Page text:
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Organic and inorganic amendments affect vegetation growth on an acidic minesoilAuthor(s): William T. Plass
Source: Res. Pap. NE-502. Broomall, PA: U.S. Department of Agriculture, Forest Service, Northeastern Forest Experiment Station. 7p.
Publication Series: Research Paper (RP)
Station: Northeastern Research Station
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DescriptionOrganic amendments can be included in minesoil revegetation treatments to produce high-density ground covers or increase the yield of pasture and forage crops. They may provide an alternative to the "topsoiling" requirements under current surface-mining laws and regulations. In this study, shredded hardwood bark, composted municipal waste, and a tannery waste were applied to an acidic minesoil. Supplemental inorganic amendments including fertilizer, agricultural lime, and an alkaline waste from an SO2 scrubber system were applied alone and in combination with the organic amendments. Treatment comparisons were based on vegetation response and chemical and physical characteristics of the minesoil after treatment. Organic amendments are not required for establishing vegetation though some reduced the time required to produce an acceptable cover. Site characteristics, land use objectives, and the availability of organic materials determine the appropriate amendment for a specific site.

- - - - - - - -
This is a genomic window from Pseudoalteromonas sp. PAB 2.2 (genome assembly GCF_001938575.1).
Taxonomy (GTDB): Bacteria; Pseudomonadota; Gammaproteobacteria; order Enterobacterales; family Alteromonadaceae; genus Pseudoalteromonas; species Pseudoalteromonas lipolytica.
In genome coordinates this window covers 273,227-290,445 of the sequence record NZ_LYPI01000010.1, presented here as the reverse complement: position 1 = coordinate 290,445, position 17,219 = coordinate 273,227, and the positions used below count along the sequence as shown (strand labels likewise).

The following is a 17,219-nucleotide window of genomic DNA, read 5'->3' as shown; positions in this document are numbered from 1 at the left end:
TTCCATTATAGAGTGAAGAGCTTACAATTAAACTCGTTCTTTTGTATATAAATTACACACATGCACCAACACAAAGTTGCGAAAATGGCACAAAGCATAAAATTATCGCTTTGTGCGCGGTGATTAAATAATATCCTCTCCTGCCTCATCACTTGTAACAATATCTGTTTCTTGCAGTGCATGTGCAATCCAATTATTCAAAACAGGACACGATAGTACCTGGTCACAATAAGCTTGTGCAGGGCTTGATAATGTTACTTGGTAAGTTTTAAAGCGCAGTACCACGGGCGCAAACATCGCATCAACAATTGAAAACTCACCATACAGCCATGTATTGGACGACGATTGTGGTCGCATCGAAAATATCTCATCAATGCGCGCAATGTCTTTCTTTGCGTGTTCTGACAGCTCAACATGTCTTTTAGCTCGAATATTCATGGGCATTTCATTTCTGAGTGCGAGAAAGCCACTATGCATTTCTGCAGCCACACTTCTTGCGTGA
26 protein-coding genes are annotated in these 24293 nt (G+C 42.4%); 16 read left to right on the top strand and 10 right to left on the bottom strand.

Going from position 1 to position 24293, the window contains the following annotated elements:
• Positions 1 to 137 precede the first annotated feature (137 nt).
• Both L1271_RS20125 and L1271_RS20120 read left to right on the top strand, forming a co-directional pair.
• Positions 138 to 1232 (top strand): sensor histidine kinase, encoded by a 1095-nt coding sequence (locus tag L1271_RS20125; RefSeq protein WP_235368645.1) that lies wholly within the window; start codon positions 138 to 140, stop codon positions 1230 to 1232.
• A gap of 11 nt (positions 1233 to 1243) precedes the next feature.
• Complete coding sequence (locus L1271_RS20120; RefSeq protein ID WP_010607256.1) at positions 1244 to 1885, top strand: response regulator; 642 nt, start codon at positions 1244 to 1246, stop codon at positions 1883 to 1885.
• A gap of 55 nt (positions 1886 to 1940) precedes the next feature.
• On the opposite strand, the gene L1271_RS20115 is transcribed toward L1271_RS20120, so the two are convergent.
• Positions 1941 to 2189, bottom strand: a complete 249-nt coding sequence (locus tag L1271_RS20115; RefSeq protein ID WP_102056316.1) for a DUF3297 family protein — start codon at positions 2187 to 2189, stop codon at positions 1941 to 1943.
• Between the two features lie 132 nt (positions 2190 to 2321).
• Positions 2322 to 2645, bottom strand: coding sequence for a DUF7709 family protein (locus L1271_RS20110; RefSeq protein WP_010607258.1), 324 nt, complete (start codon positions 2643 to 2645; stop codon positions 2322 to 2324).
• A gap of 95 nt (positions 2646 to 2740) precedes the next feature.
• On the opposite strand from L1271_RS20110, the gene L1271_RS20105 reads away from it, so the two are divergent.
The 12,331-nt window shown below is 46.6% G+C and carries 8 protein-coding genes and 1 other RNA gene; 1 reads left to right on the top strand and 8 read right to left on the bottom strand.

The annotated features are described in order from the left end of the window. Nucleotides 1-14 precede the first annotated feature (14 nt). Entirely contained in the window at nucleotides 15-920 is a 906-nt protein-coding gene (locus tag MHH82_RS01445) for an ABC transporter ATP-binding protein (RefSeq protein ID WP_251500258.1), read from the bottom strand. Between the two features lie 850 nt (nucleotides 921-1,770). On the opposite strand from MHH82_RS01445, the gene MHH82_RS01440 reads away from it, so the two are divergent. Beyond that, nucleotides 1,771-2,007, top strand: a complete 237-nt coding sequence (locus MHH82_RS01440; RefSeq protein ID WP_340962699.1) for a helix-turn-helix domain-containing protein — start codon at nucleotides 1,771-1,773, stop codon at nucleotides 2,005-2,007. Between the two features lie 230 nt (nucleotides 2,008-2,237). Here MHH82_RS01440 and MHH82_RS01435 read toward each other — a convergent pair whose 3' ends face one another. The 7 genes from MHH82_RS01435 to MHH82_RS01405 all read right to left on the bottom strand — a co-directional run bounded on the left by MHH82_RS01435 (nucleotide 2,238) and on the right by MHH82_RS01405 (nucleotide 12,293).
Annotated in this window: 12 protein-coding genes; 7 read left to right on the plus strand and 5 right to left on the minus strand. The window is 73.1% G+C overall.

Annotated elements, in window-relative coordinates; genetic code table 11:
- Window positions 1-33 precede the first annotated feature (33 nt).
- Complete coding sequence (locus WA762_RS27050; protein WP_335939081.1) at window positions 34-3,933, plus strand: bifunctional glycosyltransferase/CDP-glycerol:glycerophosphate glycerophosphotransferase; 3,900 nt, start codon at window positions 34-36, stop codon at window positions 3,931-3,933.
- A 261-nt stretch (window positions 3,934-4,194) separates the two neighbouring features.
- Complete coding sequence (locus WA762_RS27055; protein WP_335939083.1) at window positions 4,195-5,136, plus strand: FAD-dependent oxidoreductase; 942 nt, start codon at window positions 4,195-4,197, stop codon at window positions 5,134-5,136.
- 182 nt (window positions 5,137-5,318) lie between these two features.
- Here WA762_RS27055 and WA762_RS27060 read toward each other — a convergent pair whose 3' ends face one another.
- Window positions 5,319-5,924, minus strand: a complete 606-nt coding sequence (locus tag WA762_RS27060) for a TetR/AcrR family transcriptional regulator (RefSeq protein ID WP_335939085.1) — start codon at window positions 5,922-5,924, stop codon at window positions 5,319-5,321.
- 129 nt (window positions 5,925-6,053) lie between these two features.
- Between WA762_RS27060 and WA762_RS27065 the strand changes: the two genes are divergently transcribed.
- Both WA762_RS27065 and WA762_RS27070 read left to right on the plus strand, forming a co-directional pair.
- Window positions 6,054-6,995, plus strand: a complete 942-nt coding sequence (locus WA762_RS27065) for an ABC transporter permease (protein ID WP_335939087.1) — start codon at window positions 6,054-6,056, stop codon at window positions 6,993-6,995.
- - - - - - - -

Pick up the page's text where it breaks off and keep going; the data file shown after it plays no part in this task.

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CitationPlass, William T. 1982. Organic and inorganic amendments affect vegetation growth on an acidic minesoil. Res. Pap. NE-502. Broomall, PA: U.S. Department of Agriculture, Forest Service, Northeastern Forest Experiment Station. 7p.
KeywordsBark mulch, composted municipal waste, tannery waste, grasses, legumes
- Using organic amendments to restore soil physical and chemical properties of a mine site in northeastern Oregon, USA
- Vegetation and soil restoration on highly impacted campsites in the Eagle Cap Wilderness, Oregon
- Long-term effectiveness of restoration treatments on closed wilderness campsites
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